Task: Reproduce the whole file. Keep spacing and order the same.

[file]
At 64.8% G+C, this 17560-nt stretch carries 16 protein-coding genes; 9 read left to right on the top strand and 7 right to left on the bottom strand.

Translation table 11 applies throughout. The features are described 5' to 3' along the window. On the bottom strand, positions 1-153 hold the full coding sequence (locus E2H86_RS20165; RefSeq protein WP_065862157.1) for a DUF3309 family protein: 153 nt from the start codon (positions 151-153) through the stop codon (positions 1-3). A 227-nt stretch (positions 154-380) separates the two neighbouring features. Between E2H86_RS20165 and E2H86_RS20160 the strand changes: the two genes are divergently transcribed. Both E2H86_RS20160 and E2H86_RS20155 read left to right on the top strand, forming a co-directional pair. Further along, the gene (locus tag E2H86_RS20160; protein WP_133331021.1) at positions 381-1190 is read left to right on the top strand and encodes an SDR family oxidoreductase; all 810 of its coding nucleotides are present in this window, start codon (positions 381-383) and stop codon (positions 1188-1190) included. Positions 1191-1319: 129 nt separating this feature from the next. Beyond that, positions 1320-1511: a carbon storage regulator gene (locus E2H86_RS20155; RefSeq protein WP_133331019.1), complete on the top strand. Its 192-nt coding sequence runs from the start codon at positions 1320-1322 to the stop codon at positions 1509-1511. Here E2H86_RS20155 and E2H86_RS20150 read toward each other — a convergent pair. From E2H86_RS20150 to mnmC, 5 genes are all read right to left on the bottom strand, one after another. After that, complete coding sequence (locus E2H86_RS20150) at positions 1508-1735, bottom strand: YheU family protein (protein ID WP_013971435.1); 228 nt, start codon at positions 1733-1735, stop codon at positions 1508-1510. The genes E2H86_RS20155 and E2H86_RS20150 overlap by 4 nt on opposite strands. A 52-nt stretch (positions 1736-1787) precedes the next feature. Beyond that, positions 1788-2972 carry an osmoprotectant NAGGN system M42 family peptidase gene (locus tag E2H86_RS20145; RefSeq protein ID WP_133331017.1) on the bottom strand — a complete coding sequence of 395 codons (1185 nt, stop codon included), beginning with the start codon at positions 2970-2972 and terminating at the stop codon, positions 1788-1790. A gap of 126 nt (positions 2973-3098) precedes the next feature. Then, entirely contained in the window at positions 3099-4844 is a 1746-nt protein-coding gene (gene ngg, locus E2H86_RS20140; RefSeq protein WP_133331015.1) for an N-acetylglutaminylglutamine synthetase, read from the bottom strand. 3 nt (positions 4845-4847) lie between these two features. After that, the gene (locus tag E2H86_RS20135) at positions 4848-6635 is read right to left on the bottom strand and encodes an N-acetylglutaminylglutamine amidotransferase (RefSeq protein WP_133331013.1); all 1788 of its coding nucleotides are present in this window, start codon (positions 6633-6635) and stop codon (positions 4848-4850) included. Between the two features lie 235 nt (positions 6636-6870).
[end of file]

At 64.8% G+C, this 17560-nt stretch carries 16 protein-coding genes; 9 read left to right on the top strand and 7 right to left on the bottom strand.

Translation table 11 applies throughout. The features are described 5' to 3' along the window. On the bottom strand, positions 1-153 hold the full coding sequence (locus E2H86_RS20165; RefSeq protein WP_065862157.1) for a DUF3309 family protein: 153 nt from the start codon (positions 151-153) through the stop codon (positions 1-3). A 227-nt stretch (positions 154-380) separates the two neighbouring features. Between E2H86_RS20165 and E2H86_RS20160 the strand changes: the two genes are divergently transcribed. Both E2H86_RS20160 and E2H86_RS20155 read left to right on the top strand, forming a co-directional pair. Further along, the gene (locus tag E2H86_RS20160; protein WP_133331021.1) at positions 381-1190 is read left to right on the top strand and encodes an SDR family oxidoreductase; all 810 of its coding nucleotides are present in this window, start codon (positions 381-383) and stop codon (positions 1188-1190) included. Positions 1191-1319: 129 nt separating this feature from the next. Beyond that, positions 1320-1511: a carbon storage regulator gene (locus E2H86_RS20155; RefSeq protein WP_133331019.1), complete on the top strand. Its 192-nt coding sequence runs from the start codon at positions 1320-1322 to the stop codon at positions 1509-1511. Here E2H86_RS20155 and E2H86_RS20150 read toward each other — a convergent pair. From E2H86_RS20150 to mnmC, 5 genes are all read right to left on the bottom strand, one after another. After that, complete coding sequence (locus E2H86_RS20150) at positions 1508-1735, bottom strand: YheU family protein (protein ID WP_013971435.1); 228 nt, start codon at positions 1733-1735, stop codon at positions 1508-1510. The genes E2H86_RS20155 and E2H86_RS20150 overlap by 4 nt on opposite strands. A 52-nt stretch (positions 1736-1787) precedes the next feature. Beyond that, positions 1788-2972 carry an osmoprotectant NAGGN system M42 family peptidase gene (locus tag E2H86_RS20145; RefSeq protein ID WP_133331017.1) on the bottom strand — a complete coding sequence of 395 codons (1185 nt, stop codon included), beginning with the start codon at positions 2970-2972 and terminating at the stop codon, positions 1788-1790. A gap of 126 nt (positions 2973-3098) precedes the next feature. Then, entirely contained in the window at positions 3099-4844 is a 1746-nt protein-coding gene (gene ngg, locus E2H86_RS20140; RefSeq protein WP_133331015.1) for an N-acetylglutaminylglutamine synthetase, read from the bottom strand. 3 nt (positions 4845-4847) lie between these two features. After that, the gene (locus tag E2H86_RS20135) at positions 4848-6635 is read right to left on the bottom strand and encodes an N-acetylglutaminylglutamine amidotransferase (RefSeq protein WP_133331013.1); all 1788 of its coding nucleotides are present in this window, start codon (positions 6633-6635) and stop codon (positions 4848-4850) included. Between the two features lie 235 nt (positions 6636-6870).